Legal Aid Scheme

Ministry of Justice written question – answered on 21st October 2021.

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Photo of Neil Coyle Neil Coyle Labour, Bermondsey and Old Southwark

To ask the Secretary of State for Justice, what plans his Department has to extend access to legal aid.

Photo of James Cartlidge James Cartlidge Parliamentary Under Secretary of State (Ministry of Justice)

In the 2019 Legal Support Action Plan, we announced a comprehensive review of the legal aid means test. The review is assessing the effectiveness with which the means test protects access to justice, by bringing together data, evidence and expertise from across government, and engaging with legal practitioners, representative organisations and third sector bodies. A central issue is the income and capital thresholds, but we are also reviewing other areas, such as the passporting provisions for people receiving certain benefits and the level of contributions individuals are required to pay towards their legal costs. We hope to publish the review alongside a public consultation shortly.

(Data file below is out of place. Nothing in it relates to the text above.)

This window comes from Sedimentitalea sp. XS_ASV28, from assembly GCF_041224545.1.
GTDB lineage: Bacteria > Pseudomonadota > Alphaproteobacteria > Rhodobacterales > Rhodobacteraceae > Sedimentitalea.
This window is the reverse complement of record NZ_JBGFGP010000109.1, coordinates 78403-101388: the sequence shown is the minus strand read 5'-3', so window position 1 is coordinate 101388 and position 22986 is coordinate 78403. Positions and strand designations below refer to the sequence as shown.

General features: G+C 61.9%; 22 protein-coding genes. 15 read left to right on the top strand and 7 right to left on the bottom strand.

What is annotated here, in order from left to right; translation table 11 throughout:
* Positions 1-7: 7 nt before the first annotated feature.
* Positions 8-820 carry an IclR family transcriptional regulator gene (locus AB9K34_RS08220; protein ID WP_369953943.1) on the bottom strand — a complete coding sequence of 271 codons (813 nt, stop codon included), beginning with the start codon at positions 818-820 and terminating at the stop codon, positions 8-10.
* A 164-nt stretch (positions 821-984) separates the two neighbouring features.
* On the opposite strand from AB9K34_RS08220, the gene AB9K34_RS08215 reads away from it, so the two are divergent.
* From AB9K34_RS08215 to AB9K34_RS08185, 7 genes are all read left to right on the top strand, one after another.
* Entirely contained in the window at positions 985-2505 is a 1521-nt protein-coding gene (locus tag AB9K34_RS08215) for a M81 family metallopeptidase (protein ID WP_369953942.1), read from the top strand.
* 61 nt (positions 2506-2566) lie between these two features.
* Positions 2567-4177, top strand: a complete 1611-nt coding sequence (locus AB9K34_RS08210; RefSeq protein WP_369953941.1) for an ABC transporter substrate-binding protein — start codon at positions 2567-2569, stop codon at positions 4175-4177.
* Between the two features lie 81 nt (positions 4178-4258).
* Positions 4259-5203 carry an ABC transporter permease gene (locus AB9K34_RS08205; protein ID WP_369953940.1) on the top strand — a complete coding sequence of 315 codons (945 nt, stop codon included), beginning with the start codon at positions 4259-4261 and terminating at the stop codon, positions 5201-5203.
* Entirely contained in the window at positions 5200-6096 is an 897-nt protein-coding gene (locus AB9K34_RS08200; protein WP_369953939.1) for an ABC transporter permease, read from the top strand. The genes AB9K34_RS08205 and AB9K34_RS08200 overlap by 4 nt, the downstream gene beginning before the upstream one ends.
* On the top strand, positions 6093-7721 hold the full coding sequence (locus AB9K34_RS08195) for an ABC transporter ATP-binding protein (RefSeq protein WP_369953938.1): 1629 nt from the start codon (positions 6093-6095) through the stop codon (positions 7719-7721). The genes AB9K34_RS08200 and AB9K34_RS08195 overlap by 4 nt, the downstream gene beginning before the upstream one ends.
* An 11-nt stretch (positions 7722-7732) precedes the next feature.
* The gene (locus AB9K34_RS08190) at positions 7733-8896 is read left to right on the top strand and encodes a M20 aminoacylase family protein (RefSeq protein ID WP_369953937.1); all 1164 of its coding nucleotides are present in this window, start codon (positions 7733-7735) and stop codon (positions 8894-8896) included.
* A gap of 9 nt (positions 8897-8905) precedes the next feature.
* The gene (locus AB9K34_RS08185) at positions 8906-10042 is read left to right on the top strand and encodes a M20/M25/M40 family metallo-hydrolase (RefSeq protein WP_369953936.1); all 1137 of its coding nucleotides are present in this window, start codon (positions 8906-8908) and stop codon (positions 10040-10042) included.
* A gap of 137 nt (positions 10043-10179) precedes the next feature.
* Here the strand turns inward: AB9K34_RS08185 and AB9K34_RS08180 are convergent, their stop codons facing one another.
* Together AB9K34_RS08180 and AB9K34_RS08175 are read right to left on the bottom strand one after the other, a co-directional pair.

We have also recently made changes to ensure that legal aid remains accessible to those who need it. In May 2020, we removed the mandatory element of the Civil Legal Advice telephone gateway. In December 2020, we removed the £100,000 cap on the amount of mortgage debt which can be considered in the civil means test, which means an individual’s whole mortgage debt is now deducted from their property’s value when assessing eligibility for civil legal aid. This legislation also disregarded some compensation and ex-gratia payments for the purposes of assessing legal aid eligibility.

In September 2021, we announced that we will remove the legal aid means test for applicants for Exceptional Case Funding (ECF) in relation to legal representation at inquests. This change will extend access to legal aid for the bereaved and simplify the ECF process.

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